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From NPR News, this is ALL THINGS CONSIDERED. I'm Audie Cornish.
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And I'm Robert Siegel. Back in January, the al-Jazeera media network bought Current TV for a reported half-billion dollars. Current was previously owned by Al Gore. Al-Jazeera is owned by the emir of Qatar. Eight months later, the result of the buyout is about to launch. Current is being replaced with a new 24-hour news channel called Al-Jazeera America. From On the Media, at member station WNYC, here is Sarah Abdurrahman.
SARAH ABDURRAHMAN, BYLINE: In the same art deco building that houses the New Yorker Hotel in midtown Manhattan, a new network is coming to life.
PAUL EEDLE: The studio used to be one of New York's most famous nightclubs in the '40s and '50s, and upstairs here used to be a derelict banking hall, and we connected the two spaces and built a newsroom.
ABDURRAHMAN: Paul Eedle is the program director of the international Al-Jazeera English channel, based in Doha. But for the past eight months, he's been working on the new American channel slated to launch on Tuesday.
EEDLE: The launch of a new news channel has been exciting for the whole media industry, I think, in America. It's the first new news channel launched since the mid-'90s, with Fox.
ABDURRAHMAN: The new channel will be competing with Fox and with CNN and MSNBC, despite being available in significantly fewer homes. And limited cable carriage won't be the only challenge to attracting viewers. Another major obstacle is that many Americans equate the Al-Jazeera name with anti-Americanism, extremist Islam and serving as a mouthpiece for Osama bin Laden.
EHAB AL SHIHABI: I would acknowledge there is the perceptions, but I will tell you it's a perception, not a reality.
ABDURRAHMAN: Al-Jazeera America CEO Ehab Al Shihabi is convinced those perceptions will vanish once people try it out. He told me about an experiment Al-Jazeera English conducted, playing the channel without its logo for a focus group.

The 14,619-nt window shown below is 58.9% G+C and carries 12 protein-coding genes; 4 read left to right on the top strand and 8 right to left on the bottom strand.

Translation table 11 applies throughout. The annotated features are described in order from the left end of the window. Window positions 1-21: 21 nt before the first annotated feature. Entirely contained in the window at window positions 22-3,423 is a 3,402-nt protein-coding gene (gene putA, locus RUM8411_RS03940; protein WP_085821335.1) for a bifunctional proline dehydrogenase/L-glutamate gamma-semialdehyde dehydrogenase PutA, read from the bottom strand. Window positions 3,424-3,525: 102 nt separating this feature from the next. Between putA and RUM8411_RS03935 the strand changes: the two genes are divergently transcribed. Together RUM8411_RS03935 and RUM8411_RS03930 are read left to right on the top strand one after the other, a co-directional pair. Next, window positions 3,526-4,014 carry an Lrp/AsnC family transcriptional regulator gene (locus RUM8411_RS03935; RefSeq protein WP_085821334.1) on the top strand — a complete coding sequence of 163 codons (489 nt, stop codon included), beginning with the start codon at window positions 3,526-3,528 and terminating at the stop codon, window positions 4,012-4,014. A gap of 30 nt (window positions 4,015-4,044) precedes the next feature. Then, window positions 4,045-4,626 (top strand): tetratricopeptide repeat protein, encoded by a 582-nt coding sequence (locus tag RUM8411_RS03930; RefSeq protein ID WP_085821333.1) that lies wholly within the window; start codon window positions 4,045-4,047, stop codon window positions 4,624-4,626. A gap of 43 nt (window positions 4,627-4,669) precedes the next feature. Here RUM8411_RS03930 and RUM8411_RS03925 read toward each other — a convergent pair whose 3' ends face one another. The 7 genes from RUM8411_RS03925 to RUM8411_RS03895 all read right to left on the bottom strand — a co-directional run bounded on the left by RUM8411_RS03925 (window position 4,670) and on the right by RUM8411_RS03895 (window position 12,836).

SHIHABI: And the focus group came very positive.
ABDURRAHMAN: You took off the brand and they liked it. Why not change the logo or do something that might differentiate it a little bit for people who might have that negative perception?
SHIHABI: We thrive on our name. In 2010, it's been rated number five strongest brand in the world. So we are sticking with that brand.
ALI VELSHI: I don't think you can ever distance yourself from someone who shares the same corporate parentage or name.
ABDURRAHMAN: Ali Velshi is one of many CNN transplants to the new network and will host a nightly finance show called "Real Money." He says he expects viewers will grow to accept the Al-Jazeera name but that right now, Americans just aren't accustomed to Arabic products. Velshi likens it to American attitudes towards Japanese cars in the '60s and '70s.
VELSHI: You would get in a lot of trouble from your neighbors if you pulled up in a Toyota or a Honda. We were not that far removed from a very bitter war with Japan. These people were considered enemies. So it was culturally a problem. So when you look at Al-Jazeera today, it's a lack of familiarity, and a lot of Americans who think that we are culturally in a different place than a media organization based in the Middle East.
ABDURRAHMAN: That base is Qatar, which bankrolls Al-Jazeera, opening up the network to criticisms that its editorial policy is too much aligned with Qatar's own interests. But CEO Ehab Al Shihabi insists there is no interference.
SHIHABI: There is a strong firewall between the government of Qatar and Al-Jazeera.
BLAKE HOUNSHELL: I think you have to ask, well, what does the firewall consist of?
ABDURRAHMAN: Politico's Blake Hounshell, former managing editor for foreign policy, has been told by Al-Jazeera Arabic staffers that there is editorial direction from Qatar, but it comes at a very high level.
HOUNSHELL: It's not going to be, you know, people walking down to the newsroom and saying OK, the emir wants you to do this and not that. It works, I think, a lot more subtly than that.